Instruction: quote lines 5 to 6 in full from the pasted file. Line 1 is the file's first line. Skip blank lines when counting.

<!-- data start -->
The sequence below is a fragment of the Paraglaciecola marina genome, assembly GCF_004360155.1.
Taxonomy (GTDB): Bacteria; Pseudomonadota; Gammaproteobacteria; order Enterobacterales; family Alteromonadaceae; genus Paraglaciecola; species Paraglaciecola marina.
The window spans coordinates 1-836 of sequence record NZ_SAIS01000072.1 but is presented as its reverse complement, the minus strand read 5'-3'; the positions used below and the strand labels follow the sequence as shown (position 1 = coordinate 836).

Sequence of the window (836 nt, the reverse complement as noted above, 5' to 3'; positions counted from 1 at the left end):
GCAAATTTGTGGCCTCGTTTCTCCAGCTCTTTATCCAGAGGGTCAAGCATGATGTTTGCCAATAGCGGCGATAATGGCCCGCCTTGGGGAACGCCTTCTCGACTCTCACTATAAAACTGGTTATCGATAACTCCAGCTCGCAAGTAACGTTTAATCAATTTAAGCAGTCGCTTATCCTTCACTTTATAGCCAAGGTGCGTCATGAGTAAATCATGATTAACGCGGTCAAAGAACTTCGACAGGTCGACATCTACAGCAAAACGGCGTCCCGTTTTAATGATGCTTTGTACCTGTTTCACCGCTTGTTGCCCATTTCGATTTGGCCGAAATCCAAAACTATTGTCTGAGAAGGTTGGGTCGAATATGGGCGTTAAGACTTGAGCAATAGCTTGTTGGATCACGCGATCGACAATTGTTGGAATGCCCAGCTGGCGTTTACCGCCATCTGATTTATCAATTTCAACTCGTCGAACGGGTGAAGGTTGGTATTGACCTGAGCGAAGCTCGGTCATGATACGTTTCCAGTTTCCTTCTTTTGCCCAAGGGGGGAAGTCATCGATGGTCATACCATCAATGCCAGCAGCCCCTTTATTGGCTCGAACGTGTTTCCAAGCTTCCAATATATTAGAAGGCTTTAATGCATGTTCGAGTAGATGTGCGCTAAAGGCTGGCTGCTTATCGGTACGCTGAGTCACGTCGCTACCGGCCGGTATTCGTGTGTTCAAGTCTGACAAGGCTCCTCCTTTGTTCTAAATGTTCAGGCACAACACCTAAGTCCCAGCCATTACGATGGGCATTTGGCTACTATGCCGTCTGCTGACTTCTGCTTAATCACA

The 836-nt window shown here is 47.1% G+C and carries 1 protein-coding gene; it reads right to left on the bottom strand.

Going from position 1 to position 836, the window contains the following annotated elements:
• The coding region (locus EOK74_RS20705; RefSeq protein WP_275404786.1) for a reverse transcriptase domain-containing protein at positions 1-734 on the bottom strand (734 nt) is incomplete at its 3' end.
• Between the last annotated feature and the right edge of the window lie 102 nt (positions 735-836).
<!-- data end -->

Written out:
GCAAATTTGTGGCCTCGTTTCTCCAGCTCTTTATCCAGAGGGTCAAGCATGATGTTTGCCAATAGCGGCGATAATGGCCCGCCTTGGGGAACGCCTTCTCGACTCTCACTATAAAACTGGTTATCGATAACTCCAGCTCGCAAGTAACGTTTAATCAATTTAAGCAGTCGCTTATCCTTCACTTTATAGCCAAGGTGCGTCATGAGTAAATCATGATTAACGCGGTCAAAGAACTTCGACAGGTCGACATCTACAGCAAAACGGCGTCCCGTTTTAATGATGCTTTGTACCTGTTTCACCGCTTGTTGCCCATTTCGATTTGGCCGAAATCCAAAACTATTGTCTGAGAAGGTTGGGTCGAATATGGGCGTTAAGACTTGAGCAATAGCTTGTTGGATCACGCGATCGACAATTGTTGGAATGCCCAGCTGGCGTTTACCGCCATCTGATTTATCAATTTCAACTCGTCGAACGGGTGAAGGTTGGTATTGACCTGAGCGAAGCTCGGTCATGATACGTTTCCAGTTTCCTTCTTTTGCCCAAGGGGGGAAGTCATCGATGGTCATACCATCAATGCCAGCAGCCCCTTTATTGGCTCGAACGTGTTTCCAAGCTTCCAATATATTAGAAGGCTTTAATGCATGTTCGAGTAGATGTGCGCTAAAGGCTGGCTGCTTATCGGTACGCTGAGTCACGTCGCTACCGGCCGGTATTCGTGTGTTCAAGTCTGACAAGGCTCCTCCTTTGTTCTAAATGTTCAGGCACAACACCTAAGTCCCAGCCATTACGATGGGCATTTGGCTACTATGCCGTCTGCTGACTTCTGCTTAATCACA

The 836-nt window shown here is 47.1% G+C and carries 1 protein-coding gene; it reads right to left on the bottom strand.